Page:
.........43
    Simple, Rapid, and Sensitive Real-Time PCR Methods for Detecting Drug
    Resistance in Human Immunodeficiency Viruses
    (HIV).........................................................................................................
    ...............................43
    Recombinant Infectious Clone of Simian Foamy Virus (SFV) Expressing HIV-1
    gp 120 for Vaccine Purposes....................44
    Prevention of Rectal HIV
    Transmission..................................................................................................................
    .................44
    Human Papillomavirus
    Human Papillomavirus (HPV) Variant Assignment by
    Pyrosequencing..................................................................................44
    Influenza
    Simultaneous Detection and Quantification of Influenza Proteins in Complex
    Matrices.........................................................44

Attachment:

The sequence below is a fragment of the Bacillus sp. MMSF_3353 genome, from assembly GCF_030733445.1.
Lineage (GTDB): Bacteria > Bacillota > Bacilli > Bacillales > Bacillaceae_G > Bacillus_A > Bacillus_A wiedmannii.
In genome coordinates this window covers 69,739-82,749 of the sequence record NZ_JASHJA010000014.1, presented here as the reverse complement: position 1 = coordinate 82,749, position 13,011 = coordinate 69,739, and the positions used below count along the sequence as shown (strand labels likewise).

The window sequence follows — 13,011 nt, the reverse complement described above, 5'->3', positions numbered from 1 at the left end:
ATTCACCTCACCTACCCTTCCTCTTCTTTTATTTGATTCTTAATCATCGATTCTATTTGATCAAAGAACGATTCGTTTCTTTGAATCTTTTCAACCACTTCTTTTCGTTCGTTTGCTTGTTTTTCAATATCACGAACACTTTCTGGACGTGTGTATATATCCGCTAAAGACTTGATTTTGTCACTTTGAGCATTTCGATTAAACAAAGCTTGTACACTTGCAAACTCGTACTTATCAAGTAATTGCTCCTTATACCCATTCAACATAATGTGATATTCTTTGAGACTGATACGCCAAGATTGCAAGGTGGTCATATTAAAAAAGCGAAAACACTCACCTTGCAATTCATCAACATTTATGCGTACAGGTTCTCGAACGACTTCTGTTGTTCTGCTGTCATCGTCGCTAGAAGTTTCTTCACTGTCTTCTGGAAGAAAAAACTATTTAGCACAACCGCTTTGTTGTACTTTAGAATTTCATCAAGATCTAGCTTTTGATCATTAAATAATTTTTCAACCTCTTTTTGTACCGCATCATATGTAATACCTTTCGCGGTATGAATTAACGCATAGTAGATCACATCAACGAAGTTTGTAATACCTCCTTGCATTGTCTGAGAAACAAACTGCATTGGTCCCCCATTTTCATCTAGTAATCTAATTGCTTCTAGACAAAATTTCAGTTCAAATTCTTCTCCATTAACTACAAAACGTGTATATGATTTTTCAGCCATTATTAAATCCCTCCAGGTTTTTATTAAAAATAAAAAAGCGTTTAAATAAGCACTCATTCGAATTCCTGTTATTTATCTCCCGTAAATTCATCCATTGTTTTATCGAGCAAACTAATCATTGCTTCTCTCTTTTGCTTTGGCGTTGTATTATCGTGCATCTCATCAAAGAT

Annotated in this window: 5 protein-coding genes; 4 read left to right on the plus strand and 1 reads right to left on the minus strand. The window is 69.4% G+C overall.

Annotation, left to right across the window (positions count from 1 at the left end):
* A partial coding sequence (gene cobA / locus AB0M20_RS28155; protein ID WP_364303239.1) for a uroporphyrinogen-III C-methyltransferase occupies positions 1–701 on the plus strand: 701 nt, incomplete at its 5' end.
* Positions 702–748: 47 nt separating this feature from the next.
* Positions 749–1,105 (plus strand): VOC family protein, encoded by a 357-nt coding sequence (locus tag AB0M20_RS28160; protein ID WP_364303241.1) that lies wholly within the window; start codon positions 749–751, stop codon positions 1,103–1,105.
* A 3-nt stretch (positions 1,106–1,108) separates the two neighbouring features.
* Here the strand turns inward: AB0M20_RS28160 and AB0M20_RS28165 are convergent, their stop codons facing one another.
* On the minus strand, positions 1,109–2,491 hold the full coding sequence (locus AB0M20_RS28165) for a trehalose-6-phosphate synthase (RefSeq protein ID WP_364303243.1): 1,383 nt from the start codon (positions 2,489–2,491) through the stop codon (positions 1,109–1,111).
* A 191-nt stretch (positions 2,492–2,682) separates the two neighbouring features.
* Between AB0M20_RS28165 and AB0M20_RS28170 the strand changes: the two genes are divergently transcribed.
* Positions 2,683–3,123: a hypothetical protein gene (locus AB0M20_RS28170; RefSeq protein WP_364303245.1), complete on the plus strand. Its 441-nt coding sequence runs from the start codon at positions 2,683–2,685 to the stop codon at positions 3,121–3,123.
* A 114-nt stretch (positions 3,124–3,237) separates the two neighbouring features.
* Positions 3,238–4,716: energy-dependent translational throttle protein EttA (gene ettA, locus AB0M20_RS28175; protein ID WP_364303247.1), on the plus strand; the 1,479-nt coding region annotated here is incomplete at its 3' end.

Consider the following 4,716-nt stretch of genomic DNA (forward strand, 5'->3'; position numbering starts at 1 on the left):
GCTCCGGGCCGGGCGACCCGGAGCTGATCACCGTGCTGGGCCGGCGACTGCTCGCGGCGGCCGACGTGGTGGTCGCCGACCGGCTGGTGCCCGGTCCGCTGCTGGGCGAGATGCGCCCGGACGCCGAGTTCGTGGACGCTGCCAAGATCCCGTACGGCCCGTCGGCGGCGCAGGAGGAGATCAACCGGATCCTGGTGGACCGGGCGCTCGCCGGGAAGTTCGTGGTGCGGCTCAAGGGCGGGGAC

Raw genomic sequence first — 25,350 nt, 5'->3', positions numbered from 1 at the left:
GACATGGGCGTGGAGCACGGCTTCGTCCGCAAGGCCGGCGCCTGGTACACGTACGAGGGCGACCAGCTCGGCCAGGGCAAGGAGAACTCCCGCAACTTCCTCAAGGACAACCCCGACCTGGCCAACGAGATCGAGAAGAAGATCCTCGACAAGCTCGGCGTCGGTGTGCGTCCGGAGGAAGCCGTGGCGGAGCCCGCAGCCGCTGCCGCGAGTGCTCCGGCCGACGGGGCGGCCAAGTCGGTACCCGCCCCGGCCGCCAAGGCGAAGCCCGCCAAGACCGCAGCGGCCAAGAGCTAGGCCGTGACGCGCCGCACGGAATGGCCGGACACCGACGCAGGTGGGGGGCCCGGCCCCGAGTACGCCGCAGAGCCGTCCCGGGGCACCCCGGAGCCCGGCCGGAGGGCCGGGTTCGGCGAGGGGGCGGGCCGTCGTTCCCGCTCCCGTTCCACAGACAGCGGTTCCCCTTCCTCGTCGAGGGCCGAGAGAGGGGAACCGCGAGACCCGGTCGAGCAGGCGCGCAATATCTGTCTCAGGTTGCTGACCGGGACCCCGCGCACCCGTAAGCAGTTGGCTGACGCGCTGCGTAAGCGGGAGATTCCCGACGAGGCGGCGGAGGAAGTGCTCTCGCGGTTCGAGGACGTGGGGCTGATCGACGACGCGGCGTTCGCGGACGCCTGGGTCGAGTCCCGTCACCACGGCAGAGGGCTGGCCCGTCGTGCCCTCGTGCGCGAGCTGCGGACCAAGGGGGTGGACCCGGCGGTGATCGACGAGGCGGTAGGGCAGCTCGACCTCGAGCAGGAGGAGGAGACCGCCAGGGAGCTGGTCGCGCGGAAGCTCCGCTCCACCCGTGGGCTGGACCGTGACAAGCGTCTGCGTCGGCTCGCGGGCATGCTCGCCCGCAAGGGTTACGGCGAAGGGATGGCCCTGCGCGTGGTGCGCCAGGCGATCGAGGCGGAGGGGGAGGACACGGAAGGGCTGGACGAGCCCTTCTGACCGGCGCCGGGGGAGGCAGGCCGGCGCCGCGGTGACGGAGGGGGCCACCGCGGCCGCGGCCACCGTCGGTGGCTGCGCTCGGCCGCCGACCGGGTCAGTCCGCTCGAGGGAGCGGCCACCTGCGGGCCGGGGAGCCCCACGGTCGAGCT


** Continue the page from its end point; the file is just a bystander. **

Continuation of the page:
Mouse Monoclonal Antibodies Specific for the H5 Hemagglutinin of Avian
    Influenza Virus................................................44
    Enhancing Disease Resistance against RNA Viral
    Infections.............................................................................................
    ......45
    High Growth Reassortant Avian Influenza Virus with an Avirulent
    Hemagglutinin................................................................45
    Preparation and Use of Recombinant Influenza A Virus M2 Constructs and
    Vaccines............................................................45
    Primer and Probes for Detection and Discrimination of Types and Subtypes
    of Influenza Viruses by Real-Time
    RT-PCR................................................................................................................
    ................................................................45